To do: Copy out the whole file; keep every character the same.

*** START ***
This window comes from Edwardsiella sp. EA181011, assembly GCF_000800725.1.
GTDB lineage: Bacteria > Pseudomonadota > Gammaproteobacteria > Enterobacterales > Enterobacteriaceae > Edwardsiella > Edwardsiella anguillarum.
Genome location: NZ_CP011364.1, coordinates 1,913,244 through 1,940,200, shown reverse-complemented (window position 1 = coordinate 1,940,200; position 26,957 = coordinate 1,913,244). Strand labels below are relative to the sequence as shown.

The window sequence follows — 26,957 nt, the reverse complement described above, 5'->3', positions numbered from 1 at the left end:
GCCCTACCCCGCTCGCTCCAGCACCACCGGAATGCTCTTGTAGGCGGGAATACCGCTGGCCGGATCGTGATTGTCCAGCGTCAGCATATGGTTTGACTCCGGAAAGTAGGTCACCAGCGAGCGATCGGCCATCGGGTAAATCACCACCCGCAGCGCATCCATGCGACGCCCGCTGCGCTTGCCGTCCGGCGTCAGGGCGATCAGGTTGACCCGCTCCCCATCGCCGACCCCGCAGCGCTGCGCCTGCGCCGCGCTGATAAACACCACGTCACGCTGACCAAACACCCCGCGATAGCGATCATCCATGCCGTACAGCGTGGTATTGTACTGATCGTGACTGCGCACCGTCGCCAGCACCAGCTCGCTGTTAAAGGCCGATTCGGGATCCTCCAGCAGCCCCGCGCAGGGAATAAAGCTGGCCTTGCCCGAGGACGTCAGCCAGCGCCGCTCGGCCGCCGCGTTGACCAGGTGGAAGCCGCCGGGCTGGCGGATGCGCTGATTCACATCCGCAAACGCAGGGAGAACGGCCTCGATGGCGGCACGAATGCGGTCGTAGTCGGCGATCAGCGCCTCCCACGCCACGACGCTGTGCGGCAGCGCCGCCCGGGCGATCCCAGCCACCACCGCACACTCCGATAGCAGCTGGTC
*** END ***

This window comes from Edwardsiella sp. EA181011, assembly GCF_000800725.1.
GTDB lineage: Bacteria > Pseudomonadota > Gammaproteobacteria > Enterobacterales > Enterobacteriaceae > Edwardsiella > Edwardsiella anguillarum.
Genome location: NZ_CP011364.1, coordinates 1,913,244 through 1,940,200, shown reverse-complemented (window position 1 = coordinate 1,940,200; position 26,957 = coordinate 1,913,244). Strand labels below are relative to the sequence as shown.

The window sequence follows — 26,957 nt, the reverse complement described above, 5'->3', positions numbered from 1 at the left end:
GCCCTACCCCGCTCGCTCCAGCACCACCGGAATGCTCTTGTAGGCGGGAATACCGCTGGCCGGATCGTGATTGTCCAGCGTCAGCATATGGTTTGACTCCGGAAAGTAGGTCACCAGCGAGCGATCGGCCATCGGGTAAATCACCACCCGCAGCGCATCCATGCGACGCCCGCTGCGCTTGCCGTCCGGCGTCAGGGCGATCAGGTTGACCCGCTCCCCATCGCCGACCCCGCAGCGCTGCGCCTGCGCCGCGCTGATAAACACCACGTCACGCTGACCAAACACCCCGCGATAGCGATCATCCATGCCGTACAGCGTGGTATTGTACTGATCGTGACTGCGCACCGTCGCCAGCACCAGCTCGCTGTTAAAGGCCGATTCGGGATCCTCCAGCAGCCCCGCGCAGGGAATAAAGCTGGCCTTGCCCGAGGACGTCAGCCAGCGCCGCTCGGCCGCCGCGTTGACCAGGTGGAAGCCGCCGGGCTGGCGGATGCGCTGATTCACATCCGCAAACGCAGGGAGAACGGCCTCGATGGCGGCACGAATGCGGTCGTAGTCGGCGATCAGCGCCTCCCACGCCACGACGCTGTGCGGCAGCGCCGCCCGGGCGATCCCAGCCACCACCGCACACTCCGATAGCAGCTGGTC